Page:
Study: Android Smokes iPhone 4 Crunching Web Pages?

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Everyone loves a smackdown, so how about one that proves whether Google’s Android or Apple’s iPhone is faster? And from a disinterested third-party researcher to boot?

Blaze Software says it ran a whopping 45,000 tests to prove whose browser was really king of the mobile mountain. The results: Android’s Chrome browser was an astonishing 52% faster than the iPhone’s Safari on average, and finished loading web pages more swiftly on 84% of the 1,000 websites Blaze tested.

How much faster are we talking in real world numbers? Blaze reports the Android phone had a median load time of 2.144 seconds, compared with the iPhone’s median load time of 3.254 seconds.

“We were very surprised by the results,” said Blaze CTO and cofounder Guy Podjarny. “We assumed that it would be closer race and that the latest JavaScript speed improvements would have a more material impact on performance. The fact that Android beat iPhone by such a large margin was not expected.”

That’s not all. The study also found the latest JavaScript tweaks for both Apple iOS 4.3 and Google Android 2.3 had no measurable impact on the test results. So much for Java-related page optimization.

Blaze said it set out to “to discover which mobile browser is truly faster–when used on real sites,” with an eye toward quantifying “the true mobile browsing experience.” It calls the study unique because of the number of tests run, that it used real phones on “real world” websites to crunch web data, and criticizes prior studies for using “fabricated benchmark sites or manual measurements on a small number of sites.”

How did Blaze test by contrast? By creating custom apps that ran natively on the Android (mostly the Google Nexux S) and iPhone (mostly the iPhone 4), loading a page on demand, and measuring how long it took to complete. The tests were run on a WiFi network multiple times, and over several days. The company’s even offering the apps freely to anyone that uses its Blaze Mobitest Tool–you can read up on their mobile measurement suite here.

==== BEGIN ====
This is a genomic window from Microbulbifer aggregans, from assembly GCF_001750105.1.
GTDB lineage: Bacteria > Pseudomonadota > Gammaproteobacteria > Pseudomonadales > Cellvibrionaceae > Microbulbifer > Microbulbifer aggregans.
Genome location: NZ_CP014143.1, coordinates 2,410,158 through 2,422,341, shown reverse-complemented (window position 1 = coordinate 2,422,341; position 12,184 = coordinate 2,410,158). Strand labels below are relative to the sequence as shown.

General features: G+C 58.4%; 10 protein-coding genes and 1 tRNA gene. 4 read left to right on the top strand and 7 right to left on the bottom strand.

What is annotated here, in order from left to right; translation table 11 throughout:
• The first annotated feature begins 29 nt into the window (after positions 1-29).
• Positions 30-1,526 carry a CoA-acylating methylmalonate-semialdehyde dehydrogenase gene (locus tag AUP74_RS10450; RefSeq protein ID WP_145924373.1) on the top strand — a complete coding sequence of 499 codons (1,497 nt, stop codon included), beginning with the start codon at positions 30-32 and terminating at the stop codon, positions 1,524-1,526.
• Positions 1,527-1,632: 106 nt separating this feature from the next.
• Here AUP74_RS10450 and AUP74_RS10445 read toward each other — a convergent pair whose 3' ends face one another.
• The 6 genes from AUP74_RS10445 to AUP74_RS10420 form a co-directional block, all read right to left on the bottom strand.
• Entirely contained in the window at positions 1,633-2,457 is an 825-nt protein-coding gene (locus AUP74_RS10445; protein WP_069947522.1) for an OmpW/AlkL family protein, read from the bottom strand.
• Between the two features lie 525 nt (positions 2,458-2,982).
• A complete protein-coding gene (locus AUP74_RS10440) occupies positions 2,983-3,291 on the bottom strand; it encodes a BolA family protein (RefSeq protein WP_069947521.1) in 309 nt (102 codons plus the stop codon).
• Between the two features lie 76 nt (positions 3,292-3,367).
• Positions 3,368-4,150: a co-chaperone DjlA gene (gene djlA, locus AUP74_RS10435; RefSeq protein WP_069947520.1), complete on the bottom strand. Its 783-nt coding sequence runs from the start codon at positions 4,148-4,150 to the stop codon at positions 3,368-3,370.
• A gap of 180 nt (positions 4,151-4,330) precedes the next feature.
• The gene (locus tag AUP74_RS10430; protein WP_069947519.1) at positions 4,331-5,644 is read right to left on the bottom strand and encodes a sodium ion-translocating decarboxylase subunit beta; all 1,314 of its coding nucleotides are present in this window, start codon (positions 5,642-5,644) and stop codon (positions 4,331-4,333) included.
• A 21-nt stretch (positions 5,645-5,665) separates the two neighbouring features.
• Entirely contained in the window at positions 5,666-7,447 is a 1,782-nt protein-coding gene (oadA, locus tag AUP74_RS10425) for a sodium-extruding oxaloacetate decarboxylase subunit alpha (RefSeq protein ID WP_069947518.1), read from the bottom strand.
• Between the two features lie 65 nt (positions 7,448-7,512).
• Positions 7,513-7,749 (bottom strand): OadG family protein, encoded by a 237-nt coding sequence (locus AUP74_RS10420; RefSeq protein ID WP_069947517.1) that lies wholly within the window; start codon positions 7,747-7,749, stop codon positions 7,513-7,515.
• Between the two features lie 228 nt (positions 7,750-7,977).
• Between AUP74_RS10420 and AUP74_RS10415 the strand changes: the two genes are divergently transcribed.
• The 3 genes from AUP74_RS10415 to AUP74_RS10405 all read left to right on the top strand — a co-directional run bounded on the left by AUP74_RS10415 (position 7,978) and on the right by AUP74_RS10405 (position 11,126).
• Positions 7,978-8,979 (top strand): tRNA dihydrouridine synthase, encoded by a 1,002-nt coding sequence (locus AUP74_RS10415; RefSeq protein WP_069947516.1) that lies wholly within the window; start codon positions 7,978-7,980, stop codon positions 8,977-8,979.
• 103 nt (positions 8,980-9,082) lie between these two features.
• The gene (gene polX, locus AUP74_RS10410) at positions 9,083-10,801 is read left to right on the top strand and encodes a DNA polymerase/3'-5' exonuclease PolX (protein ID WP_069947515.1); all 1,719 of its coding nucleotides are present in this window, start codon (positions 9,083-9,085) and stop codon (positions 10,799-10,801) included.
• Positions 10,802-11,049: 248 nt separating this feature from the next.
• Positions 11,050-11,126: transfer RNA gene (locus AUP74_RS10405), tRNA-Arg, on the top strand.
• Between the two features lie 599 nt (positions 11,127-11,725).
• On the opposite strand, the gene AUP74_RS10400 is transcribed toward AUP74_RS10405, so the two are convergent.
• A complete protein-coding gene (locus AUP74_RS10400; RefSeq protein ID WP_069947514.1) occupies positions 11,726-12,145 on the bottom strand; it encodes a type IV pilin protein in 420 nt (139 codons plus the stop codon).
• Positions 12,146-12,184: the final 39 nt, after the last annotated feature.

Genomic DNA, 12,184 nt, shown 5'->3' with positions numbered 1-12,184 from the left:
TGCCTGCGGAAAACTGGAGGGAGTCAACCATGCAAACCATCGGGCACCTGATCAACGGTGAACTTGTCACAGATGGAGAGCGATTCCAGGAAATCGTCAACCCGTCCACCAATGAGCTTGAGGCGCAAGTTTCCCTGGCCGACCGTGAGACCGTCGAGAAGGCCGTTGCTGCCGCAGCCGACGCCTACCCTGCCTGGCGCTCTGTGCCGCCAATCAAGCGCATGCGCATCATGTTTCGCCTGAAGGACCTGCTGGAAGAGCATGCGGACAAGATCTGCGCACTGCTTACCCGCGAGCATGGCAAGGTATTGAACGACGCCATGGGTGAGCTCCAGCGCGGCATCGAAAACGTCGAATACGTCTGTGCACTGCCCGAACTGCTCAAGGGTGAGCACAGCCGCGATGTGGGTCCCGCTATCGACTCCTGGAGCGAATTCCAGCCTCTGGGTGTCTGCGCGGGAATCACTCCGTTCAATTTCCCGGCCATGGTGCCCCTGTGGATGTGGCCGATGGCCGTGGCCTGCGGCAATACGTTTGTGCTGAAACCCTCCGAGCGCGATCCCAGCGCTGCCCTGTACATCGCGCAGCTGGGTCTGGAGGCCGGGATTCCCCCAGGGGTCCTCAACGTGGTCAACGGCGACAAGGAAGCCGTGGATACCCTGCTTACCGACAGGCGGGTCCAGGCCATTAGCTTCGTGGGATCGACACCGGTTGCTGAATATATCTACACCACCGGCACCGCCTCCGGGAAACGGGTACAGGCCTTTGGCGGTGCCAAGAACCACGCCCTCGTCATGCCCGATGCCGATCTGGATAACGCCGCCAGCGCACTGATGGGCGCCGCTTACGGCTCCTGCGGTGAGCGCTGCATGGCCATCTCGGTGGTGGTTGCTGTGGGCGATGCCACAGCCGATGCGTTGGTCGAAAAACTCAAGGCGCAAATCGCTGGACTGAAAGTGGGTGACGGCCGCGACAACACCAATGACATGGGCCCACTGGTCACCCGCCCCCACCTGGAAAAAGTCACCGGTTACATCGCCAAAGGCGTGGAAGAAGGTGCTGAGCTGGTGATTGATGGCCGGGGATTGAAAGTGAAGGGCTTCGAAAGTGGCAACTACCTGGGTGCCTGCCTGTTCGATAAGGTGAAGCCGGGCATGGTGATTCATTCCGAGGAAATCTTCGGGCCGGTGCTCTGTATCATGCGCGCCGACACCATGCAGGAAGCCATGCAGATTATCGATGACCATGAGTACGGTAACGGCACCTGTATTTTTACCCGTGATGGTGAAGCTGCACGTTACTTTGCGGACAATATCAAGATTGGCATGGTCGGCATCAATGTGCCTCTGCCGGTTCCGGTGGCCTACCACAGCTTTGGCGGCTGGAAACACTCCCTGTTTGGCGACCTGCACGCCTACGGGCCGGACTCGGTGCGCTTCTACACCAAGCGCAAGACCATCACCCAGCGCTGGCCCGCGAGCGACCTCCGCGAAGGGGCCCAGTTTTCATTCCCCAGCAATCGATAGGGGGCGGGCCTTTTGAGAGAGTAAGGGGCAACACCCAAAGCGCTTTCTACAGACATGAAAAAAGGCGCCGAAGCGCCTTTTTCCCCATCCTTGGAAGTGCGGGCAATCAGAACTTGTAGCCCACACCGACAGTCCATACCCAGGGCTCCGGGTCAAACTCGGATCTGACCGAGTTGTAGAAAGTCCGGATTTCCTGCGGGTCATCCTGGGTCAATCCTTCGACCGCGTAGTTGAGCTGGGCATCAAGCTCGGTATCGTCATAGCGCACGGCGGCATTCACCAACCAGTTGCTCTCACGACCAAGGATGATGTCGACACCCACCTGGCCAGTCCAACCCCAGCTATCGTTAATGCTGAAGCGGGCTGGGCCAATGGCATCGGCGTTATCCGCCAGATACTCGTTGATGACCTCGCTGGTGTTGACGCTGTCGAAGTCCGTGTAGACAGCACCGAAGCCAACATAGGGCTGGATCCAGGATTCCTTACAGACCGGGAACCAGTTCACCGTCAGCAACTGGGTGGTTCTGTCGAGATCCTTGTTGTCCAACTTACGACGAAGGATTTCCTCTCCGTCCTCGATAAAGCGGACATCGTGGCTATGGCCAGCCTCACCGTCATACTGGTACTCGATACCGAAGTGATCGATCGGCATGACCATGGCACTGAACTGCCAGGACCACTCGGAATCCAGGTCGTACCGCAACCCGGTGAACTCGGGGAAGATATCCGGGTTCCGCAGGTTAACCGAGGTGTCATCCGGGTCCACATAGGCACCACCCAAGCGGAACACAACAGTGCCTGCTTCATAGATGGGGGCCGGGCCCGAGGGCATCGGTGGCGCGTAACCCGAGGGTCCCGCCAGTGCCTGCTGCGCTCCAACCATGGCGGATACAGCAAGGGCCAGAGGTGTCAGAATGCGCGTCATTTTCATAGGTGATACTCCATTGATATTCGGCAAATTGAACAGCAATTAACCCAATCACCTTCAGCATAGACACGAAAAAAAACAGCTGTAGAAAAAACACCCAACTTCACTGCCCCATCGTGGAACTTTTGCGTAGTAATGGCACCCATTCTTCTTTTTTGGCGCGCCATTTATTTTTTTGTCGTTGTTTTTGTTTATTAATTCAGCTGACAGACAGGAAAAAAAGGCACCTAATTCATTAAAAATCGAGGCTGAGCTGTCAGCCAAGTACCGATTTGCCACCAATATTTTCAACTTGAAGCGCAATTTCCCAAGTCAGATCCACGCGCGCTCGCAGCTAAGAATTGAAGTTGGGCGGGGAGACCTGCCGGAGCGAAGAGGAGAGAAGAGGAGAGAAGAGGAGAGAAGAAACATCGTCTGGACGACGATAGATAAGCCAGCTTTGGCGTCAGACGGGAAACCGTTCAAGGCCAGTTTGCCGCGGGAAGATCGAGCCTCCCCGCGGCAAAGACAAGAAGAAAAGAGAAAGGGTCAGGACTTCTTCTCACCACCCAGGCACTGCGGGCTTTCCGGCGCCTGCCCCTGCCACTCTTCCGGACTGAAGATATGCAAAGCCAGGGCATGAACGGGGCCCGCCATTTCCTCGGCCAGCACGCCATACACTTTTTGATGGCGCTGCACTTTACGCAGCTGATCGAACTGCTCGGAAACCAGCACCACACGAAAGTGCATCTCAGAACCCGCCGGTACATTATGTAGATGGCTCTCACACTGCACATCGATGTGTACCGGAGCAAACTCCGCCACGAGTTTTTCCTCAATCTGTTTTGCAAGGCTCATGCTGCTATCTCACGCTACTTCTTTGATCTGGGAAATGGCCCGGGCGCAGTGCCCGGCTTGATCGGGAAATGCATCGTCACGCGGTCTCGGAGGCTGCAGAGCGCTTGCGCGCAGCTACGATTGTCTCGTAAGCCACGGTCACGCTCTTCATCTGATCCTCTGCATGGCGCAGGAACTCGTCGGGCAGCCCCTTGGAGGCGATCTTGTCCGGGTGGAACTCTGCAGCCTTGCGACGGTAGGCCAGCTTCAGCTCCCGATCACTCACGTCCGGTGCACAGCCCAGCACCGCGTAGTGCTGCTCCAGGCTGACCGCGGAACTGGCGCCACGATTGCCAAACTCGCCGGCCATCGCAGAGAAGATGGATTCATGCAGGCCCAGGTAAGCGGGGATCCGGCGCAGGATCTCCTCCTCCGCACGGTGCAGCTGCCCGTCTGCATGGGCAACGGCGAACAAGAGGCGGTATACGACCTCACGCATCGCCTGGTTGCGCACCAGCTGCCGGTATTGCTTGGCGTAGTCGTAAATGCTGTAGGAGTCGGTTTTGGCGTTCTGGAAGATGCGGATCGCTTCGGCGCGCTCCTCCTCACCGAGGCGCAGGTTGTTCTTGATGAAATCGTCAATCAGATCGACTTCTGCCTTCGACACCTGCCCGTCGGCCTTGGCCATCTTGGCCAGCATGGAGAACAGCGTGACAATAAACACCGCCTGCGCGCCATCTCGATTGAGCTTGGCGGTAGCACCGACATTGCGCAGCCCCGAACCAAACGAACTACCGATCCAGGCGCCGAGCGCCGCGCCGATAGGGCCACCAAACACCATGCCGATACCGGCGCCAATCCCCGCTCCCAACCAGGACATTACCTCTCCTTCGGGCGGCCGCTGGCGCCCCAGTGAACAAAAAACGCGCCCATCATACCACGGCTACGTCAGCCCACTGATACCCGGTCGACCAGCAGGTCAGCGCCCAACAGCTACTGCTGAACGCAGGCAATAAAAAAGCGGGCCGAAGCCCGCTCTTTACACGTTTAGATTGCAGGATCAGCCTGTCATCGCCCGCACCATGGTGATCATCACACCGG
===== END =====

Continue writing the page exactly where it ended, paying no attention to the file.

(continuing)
An unadulterated victory for Android? Looks like it, though a roughly one second median improvement probably isn’t enough to get much more than academically fired up about.

Update: The Loop’s Jim Dalrymple calls into question the study’s methodology, suggesting the “custom apps” angle may have biased the results because those apps would have used embedded versions of the browsers. Dalrymple says UIWebView, the Apple version, didn’t receive any of the updates Safari did in iOS 4.3, and that “using an embedded browser is not the same as using the official browser.”

Curiouser and curiouser.

Update 2: Apple spokesperson Trudy Muller contacted us with the following statement:

“Their [Blaze’s] testing is flawed because they didn’t actually test the Safari web browser on the iPhone. Instead they only tested their own proprietary app, which uses an embedded web viewer that doesn’t take advantages of Safari’s web performance optimizations.”

“Despite this fundamental testing flaw, they still only found an average of a second difference in loading web pages.”

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